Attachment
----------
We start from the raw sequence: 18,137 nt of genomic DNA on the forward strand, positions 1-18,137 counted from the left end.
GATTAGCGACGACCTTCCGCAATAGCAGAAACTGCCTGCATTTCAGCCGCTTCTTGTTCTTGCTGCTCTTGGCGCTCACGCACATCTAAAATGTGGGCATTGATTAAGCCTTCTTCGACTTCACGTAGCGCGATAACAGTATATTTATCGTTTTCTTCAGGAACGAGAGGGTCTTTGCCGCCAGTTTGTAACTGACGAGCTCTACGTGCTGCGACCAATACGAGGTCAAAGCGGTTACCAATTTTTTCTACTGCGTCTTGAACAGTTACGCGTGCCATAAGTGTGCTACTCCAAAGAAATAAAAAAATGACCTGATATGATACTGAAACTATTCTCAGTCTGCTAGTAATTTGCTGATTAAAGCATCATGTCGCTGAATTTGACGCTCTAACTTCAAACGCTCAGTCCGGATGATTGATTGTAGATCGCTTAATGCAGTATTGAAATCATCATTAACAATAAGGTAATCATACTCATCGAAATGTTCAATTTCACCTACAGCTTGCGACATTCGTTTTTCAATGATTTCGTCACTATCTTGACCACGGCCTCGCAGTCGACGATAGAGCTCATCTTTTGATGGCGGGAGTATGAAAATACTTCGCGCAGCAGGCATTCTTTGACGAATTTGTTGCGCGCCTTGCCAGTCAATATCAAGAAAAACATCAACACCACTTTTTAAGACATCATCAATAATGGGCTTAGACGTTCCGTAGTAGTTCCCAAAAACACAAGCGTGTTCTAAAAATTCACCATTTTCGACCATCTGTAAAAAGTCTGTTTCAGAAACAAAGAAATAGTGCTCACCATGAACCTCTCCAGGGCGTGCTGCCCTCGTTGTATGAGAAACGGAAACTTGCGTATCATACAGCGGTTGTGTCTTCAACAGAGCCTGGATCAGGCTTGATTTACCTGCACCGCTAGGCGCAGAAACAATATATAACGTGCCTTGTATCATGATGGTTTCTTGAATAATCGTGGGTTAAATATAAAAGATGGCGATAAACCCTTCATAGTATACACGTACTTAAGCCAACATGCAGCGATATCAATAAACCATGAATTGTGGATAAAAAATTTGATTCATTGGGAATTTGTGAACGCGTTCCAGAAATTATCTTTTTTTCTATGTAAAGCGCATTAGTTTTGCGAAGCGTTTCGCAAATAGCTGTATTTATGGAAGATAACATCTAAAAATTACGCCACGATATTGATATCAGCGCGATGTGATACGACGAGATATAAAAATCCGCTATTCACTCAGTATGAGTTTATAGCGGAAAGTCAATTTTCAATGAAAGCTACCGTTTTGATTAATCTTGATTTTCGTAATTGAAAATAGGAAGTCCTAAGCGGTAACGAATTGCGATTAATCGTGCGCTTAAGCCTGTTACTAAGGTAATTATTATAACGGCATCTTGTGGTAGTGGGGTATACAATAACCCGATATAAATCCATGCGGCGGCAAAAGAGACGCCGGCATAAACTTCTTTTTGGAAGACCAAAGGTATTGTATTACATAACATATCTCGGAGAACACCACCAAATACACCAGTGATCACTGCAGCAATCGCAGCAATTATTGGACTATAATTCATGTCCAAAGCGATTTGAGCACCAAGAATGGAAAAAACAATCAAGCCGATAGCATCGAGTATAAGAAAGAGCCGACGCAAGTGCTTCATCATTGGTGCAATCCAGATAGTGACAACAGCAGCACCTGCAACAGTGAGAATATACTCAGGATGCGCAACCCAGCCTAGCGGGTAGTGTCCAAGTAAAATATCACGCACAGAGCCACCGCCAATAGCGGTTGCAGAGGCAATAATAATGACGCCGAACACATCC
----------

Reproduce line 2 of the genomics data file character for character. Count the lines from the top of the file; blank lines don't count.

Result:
GATTAGCGACGACCTTCCGCAATAGCAGAAACTGCCTGCATTTCAGCCGCTTCTTGTTCTTGCTGCTCTTGGCGCTCACGCACATCTAAAATGTGGGCATTGATTAAGCCTTCTTCGACTTCACGTAGCGCGATAACAGTATATTTATCGTTTTCTTCAGGAACGAGAGGGTCTTTGCCGCCAGTTTGTAACTGACGAGCTCTACGTGCTGCGACCAATACGAGGTCAAAGCGGTTACCAATTTTTTCTACTGCGTCTTGAACAGTTACGCGTGCCATAAGTGTGCTACTCCAAAGAAATAAAAAAATGACCTGATATGATACTGAAACTATTCTCAGTCTGCTAGTAATTTGCTGATTAAAGCATCATGTCGCTGAATTTGACGCTCTAACTTCAAACGCTCAGTCCGGATGATTGATTGTAGATCGCTTAATGCAGTATTGAAATCATCATTAACAATAAGGTAATCATACTCATCGAAATGTTCAATTTCACCTACAGCTTGCGACATTCGTTTTTCAATGATTTCGTCACTATCTTGACCACGGCCTCGCAGTCGACGATAGAGCTCATCTTTTGATGGCGGGAGTATGAAAATACTTCGCGCAGCAGGCATTCTTTGACGAATTTGTTGCGCGCCTTGCCAGTCAATATCAAGAAAAACATCAACACCACTTTTTAAGACATCATCAATAATGGGCTTAGACGTTCCGTAGTAGTTCCCAAAAACACAAGCGTGTTCTAAAAATTCACCATTTTCGACCATCTGTAAAAAGTCTGTTTCAGAAACAAAGAAATAGTGCTCACCATGAACCTCTCCAGGGCGTGCTGCCCTCGTTGTATGAGAAACGGAAACTTGCGTATCATACAGCGGTTGTGTCTTCAACAGAGCCTGGATCAGGCTTGATTTACCTGCACCGCTAGGCGCAGAAACAATATATAACGTGCCTTGTATCATGATGGTTTCTTGAATAATCGTGGGTTAAATATAAAAGATGGCGATAAACCCTTCATAGTATACACGTACTTAAGCCAACATGCAGCGATATCAATAAACCATGAATTGTGGATAAAAAATTTGATTCATTGGGAATTTGTGAACGCGTTCCAGAAATTATCTTTTTTTCTATGTAAAGCGCATTAGTTTTGCGAAGCGTTTCGCAAATAGCTGTATTTATGGAAGATAACATCTAAAAATTACGCCACGATATTGATATCAGCGCGATGTGATACGACGAGATATAAAAATCCGCTATTCACTCAGTATGAGTTTATAGCGGAAAGTCAATTTTCAATGAAAGCTACCGTTTTGATTAATCTTGATTTTCGTAATTGAAAATAGGAAGTCCTAAGCGGTAACGAATTGCGATTAATCGTGCGCTTAAGCCTGTTACTAAGGTAATTATTATAACGGCATCTTGTGGTAGTGGGGTATACAATAACCCGATATAAATCCATGCGGCGGCAAAAGAGACGCCGGCATAAACTTCTTTTTGGAAGACCAAAGGTATTGTATTACATAACATATCTCGGAGAACACCACCAAATACACCAGTGATCACTGCAGCAATCGCAGCAATTATTGGACTATAATTCATGTCCAAAGCGATTTGAGCACCAAGAATGGAAAAAACAATCAAGCCGATAGCATCGAGTATAAGAAAGAGCCGACGCAAGTGCTTCATCATTGGTGCAATCCAGATAGTGACAACAGCAGCACCTGCAACAGTGAGAATATACTCAGGATGCGCAACCCAGCCTAGCGGGTAGTGTCCAAGTAAAATATCACGCACAGAGCCACCGCCAATAGCGGTTGCAGAGGCAATAATAATGACGCCGAACACATCC